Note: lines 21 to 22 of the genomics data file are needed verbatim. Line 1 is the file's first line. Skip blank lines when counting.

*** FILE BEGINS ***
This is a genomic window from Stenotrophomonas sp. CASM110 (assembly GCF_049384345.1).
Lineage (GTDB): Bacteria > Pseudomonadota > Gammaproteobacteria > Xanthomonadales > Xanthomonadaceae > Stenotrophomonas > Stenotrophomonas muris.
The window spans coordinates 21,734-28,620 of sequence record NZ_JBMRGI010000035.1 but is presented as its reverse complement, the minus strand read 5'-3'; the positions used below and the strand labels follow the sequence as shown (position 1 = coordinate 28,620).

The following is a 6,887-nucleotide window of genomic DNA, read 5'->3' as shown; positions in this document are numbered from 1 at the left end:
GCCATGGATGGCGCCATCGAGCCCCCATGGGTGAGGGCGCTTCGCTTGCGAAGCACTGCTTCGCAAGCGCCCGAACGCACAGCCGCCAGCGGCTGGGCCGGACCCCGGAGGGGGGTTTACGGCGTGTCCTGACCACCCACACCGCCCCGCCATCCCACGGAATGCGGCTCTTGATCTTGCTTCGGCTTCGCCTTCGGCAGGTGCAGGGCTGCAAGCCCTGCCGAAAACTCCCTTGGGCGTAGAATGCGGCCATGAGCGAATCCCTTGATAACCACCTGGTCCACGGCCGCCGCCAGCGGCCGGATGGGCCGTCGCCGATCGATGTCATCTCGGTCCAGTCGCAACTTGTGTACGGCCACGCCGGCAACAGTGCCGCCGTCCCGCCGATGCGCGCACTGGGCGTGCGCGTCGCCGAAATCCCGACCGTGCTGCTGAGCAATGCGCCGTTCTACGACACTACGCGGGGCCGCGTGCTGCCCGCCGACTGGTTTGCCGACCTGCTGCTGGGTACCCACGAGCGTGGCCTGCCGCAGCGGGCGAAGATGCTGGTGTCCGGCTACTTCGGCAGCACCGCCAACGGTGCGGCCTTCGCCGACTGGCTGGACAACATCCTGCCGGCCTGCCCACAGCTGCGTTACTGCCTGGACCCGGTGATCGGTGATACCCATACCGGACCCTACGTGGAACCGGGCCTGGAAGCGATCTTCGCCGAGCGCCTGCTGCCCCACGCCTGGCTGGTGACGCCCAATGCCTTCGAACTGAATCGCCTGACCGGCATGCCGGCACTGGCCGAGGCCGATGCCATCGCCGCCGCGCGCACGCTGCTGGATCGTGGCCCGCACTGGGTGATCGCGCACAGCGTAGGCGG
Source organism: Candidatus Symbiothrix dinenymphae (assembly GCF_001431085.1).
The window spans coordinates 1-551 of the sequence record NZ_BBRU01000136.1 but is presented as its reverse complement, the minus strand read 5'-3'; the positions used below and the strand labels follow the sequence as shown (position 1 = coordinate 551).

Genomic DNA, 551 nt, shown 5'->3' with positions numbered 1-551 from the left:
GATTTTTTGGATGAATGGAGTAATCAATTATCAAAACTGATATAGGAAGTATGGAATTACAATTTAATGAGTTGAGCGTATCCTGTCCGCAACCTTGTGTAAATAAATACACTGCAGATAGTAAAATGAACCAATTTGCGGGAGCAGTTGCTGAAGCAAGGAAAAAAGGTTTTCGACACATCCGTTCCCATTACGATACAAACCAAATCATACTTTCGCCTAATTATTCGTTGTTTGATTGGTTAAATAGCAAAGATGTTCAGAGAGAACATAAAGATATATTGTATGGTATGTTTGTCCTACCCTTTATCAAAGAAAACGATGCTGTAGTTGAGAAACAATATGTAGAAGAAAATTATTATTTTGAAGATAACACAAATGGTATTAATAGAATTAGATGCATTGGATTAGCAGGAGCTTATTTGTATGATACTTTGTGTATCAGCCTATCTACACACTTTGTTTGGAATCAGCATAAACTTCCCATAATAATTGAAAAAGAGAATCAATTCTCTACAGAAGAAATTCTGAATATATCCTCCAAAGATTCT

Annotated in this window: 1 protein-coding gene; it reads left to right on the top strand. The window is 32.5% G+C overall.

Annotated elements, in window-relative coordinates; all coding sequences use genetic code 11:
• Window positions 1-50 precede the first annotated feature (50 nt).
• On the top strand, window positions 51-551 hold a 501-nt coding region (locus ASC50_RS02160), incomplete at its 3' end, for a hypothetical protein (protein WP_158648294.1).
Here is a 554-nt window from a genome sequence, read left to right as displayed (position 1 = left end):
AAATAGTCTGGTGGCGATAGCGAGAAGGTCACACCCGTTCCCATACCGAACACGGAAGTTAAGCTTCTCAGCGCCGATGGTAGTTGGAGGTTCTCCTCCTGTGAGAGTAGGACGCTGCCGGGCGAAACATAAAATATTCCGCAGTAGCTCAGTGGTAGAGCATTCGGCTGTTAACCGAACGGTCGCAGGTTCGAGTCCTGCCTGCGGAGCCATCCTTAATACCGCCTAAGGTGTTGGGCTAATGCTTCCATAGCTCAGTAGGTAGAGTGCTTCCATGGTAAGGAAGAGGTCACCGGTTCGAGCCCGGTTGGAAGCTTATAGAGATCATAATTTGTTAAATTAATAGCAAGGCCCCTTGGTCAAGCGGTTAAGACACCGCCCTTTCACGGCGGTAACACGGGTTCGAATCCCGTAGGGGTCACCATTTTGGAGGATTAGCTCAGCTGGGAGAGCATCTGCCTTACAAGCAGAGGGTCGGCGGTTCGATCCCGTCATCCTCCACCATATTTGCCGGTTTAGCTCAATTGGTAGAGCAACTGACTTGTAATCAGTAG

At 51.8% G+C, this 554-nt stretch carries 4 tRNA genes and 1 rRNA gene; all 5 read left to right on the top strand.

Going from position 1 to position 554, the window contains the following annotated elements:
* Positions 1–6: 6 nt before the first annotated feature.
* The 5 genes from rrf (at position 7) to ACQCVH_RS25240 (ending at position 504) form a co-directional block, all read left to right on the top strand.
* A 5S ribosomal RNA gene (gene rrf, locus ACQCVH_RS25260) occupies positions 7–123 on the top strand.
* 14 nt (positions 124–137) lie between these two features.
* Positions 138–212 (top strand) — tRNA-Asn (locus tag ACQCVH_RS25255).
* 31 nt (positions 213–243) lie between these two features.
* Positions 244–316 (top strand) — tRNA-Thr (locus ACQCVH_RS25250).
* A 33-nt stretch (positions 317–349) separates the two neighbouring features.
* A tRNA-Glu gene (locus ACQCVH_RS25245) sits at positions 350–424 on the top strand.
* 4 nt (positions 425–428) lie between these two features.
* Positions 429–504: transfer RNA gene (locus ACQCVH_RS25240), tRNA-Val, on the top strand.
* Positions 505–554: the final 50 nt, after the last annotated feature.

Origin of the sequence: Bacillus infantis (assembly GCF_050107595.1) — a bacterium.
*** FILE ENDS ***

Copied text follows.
* 14 nt (positions 124–137) lie between these two features.
* Positions 138–212 (top strand) — tRNA-Asn (locus tag ACQCVH_RS25255).